13 August 2010

Clear Eyes, Full Hearts

Sometimes in life you fall into a relationship of convenience and then, just when you realize it was all a mistake, you can't get out of your rut. This summer, my rut is Friday Night Lights (the overrated TV, not the overrated book).

It started innocently enough--I missed college football and had blown through all the episodes of the Big Ten's Greatest Games that didn't involve my Michigan State Spartans suffering a terrible defeat. Why not watch a little of the most football-related show streaming on Netflix?

I've also been playing co-ed softball doubleheaders which, for me, results in more or less continuously pulled quads. (WTT PSA: Mommas don't let your babies grow up to be softball players. I'm only on my team because a previous member broke her ankle at first base and, last Tuesday, we won a game by forfeit when an opposing player slid into second base and wound up with a kneecap 90 degrees out of alignment. Better to participate in a low-risk sport, like boxing or base jumping.) And so, with my ice packs firmly in place for at least 43 minutes, I slink into the variable Texas accents of the Taylors, the Garritys, the Collettes, the Williamses, the Rigginses, the Saracens, the Clarkes and all their attendant Latinos.

The main reason to watch the show is the charming, even plausible, relationship between Coach Taylor, his wife Tami and their unfortunately-banged daughter, Julie. It's fun to watch to see two people who use the word "y'all" as much as Coach and Tami get into it with each other, their eyes glowering and affectionate. There's lots of nice scenes where Coach just wants to watch football on the couch and the ladies make him talk about some silly lady business but then, in spite of himself, he gets all worked up about the silly lady business.

Of course I also have some natural affection for (Sex) Panther Tim Riggins, as he shares with WTT a similar hair style (though, it should be noted, I'm much better looking). He draws the most attention for his lack of guile and the way he wears his rumpled cowboy shirts just so. If only he weren't saddled with an absurd long-term affection for the insufferable Lyla Garrity (the girl full of kindness and goodness that you hope gets it first in a slasher flick).

I have less use for Smash Williams, who is ineffective in pulling off the third person voice. I did enjoy the period where he was dating the preacher's daughter though. I loved Waverly because the sure sign that she had bipolar disorder was her dinnertable recitation of a Robert Hayden poem. Poetry memorization: only for the insane.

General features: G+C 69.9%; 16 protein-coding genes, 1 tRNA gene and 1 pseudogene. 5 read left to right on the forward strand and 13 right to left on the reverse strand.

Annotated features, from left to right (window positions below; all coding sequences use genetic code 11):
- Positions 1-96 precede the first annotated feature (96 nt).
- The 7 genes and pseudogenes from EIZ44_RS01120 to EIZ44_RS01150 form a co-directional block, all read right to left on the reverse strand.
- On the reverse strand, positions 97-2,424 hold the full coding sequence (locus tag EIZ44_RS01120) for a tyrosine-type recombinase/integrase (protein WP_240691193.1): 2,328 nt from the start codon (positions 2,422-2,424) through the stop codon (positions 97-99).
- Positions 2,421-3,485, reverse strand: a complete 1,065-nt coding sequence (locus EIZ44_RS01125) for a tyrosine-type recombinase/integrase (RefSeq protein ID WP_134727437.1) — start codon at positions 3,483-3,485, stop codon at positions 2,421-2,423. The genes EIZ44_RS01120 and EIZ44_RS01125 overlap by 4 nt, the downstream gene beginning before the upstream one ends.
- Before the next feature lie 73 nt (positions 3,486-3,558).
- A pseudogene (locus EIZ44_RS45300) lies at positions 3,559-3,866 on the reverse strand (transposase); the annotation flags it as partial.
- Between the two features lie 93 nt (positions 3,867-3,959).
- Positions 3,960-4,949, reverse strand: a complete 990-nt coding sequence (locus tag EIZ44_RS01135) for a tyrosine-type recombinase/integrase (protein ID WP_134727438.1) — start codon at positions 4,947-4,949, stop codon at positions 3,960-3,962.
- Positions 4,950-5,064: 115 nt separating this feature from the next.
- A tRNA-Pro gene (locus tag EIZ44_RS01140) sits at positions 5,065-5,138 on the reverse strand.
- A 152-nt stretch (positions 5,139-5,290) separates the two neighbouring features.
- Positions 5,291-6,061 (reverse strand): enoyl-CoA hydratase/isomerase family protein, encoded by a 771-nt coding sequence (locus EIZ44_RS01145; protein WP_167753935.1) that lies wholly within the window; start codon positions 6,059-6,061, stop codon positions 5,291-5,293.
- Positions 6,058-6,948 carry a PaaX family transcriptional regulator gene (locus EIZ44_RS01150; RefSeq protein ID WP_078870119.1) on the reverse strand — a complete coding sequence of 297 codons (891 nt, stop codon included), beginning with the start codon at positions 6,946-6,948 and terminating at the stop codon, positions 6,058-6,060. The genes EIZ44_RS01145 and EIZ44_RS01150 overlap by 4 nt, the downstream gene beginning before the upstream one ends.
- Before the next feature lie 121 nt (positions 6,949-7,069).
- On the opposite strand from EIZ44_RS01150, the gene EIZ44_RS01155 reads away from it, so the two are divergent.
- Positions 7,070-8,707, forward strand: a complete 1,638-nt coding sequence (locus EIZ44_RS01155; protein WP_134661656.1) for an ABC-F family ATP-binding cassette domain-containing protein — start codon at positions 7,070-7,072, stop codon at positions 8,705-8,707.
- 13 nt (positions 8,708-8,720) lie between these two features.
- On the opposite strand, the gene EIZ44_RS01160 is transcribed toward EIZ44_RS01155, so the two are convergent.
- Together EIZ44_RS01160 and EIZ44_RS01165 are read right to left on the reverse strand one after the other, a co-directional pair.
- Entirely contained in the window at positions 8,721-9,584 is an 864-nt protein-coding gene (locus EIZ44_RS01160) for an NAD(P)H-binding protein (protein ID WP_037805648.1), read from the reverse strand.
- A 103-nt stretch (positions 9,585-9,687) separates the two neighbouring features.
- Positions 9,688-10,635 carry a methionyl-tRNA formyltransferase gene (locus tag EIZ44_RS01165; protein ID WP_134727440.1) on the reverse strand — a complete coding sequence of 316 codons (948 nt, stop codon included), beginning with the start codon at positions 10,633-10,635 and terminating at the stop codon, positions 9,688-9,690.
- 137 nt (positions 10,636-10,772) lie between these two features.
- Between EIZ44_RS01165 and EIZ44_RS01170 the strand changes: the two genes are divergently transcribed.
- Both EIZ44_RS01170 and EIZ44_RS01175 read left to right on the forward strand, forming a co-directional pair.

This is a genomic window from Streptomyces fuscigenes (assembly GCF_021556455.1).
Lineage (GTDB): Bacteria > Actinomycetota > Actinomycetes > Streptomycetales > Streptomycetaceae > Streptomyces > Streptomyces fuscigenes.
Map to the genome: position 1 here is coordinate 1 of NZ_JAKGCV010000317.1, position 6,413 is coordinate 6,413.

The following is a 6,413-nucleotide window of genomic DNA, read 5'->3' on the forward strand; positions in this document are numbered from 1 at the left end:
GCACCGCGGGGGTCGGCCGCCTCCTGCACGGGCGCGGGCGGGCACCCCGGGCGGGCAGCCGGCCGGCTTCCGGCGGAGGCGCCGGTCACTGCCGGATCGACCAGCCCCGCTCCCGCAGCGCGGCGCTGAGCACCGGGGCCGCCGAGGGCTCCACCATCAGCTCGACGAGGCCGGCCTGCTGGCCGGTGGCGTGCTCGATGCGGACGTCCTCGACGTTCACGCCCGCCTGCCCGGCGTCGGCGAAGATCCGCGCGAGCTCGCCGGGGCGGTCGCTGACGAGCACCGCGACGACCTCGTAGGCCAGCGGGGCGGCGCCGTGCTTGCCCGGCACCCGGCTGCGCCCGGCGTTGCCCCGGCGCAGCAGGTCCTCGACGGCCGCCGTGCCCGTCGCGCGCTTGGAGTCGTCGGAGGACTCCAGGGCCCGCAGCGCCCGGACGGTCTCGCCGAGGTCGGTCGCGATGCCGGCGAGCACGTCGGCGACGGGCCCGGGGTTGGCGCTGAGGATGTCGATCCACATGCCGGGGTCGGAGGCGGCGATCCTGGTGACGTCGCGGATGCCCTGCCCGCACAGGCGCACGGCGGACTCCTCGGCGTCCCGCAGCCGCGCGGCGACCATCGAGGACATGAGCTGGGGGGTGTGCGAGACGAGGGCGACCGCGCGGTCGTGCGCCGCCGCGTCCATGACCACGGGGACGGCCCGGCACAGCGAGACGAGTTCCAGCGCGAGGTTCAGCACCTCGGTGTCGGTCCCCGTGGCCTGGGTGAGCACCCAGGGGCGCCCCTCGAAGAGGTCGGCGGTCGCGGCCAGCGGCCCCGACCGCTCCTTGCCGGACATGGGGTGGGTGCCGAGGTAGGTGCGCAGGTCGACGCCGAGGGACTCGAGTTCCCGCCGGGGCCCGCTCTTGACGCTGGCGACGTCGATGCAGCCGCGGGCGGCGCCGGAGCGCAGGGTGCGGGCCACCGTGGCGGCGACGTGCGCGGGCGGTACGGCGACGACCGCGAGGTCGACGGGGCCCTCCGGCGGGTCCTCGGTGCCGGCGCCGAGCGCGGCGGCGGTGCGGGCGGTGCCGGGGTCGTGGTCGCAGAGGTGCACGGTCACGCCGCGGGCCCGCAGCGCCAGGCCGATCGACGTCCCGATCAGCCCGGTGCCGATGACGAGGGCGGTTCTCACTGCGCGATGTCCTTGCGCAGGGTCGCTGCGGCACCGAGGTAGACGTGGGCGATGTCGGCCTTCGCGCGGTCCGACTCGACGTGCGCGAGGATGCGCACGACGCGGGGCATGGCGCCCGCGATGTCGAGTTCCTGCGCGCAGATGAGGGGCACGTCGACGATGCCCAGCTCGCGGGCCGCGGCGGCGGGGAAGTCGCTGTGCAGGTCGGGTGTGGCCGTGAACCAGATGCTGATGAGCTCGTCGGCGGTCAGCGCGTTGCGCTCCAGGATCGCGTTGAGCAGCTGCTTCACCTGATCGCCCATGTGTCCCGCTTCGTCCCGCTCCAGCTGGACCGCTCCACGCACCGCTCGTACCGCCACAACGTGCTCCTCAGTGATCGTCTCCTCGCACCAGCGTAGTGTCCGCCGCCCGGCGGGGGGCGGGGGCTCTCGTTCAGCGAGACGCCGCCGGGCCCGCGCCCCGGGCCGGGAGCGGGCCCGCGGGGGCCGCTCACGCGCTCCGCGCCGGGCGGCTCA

Matt Saracen's best feature is his tentativeness, the way his eyes never lock on to anyone. That and the fact that got over his break up with Julie by balling his grandmother's live-in Guatemalan maid.

Tyra Collette is sexy in a way that makes me think of a frecklier, elongated version of Kristin Cavalleri from Laguna Beach. She's perfect when sleeping around and callously torturing Landry Clarke in Season 1 but, lamentably, the writers seem intent of giving her a heart in Season 2. It was truer to my personal experience when Landry (in a shocking turn, the writers give the ugly nerd all the funniest lines!) just stared at Tyra and made aimless jokes about algebra.

Speaking of Season 2--remember when Landry killed a guy with a lead pipe?!? This points to the largest problem with the series (more so than the horrifically conceived and executed football footage): way, way too many big plot points. Having watched mostly HBO productions the last few years, I was unprepared for the amount of story that has to be squeezed into each episode of FNL. Every time you think a twist might be coming, it comes, and usually it comes within one commercial break of when you have the thought.

I probably won't continue on with the show after the second season because it has so many problems. Maybe I'll just watch the first bit of Season 3, just to see what's happened over the summer...

No comments: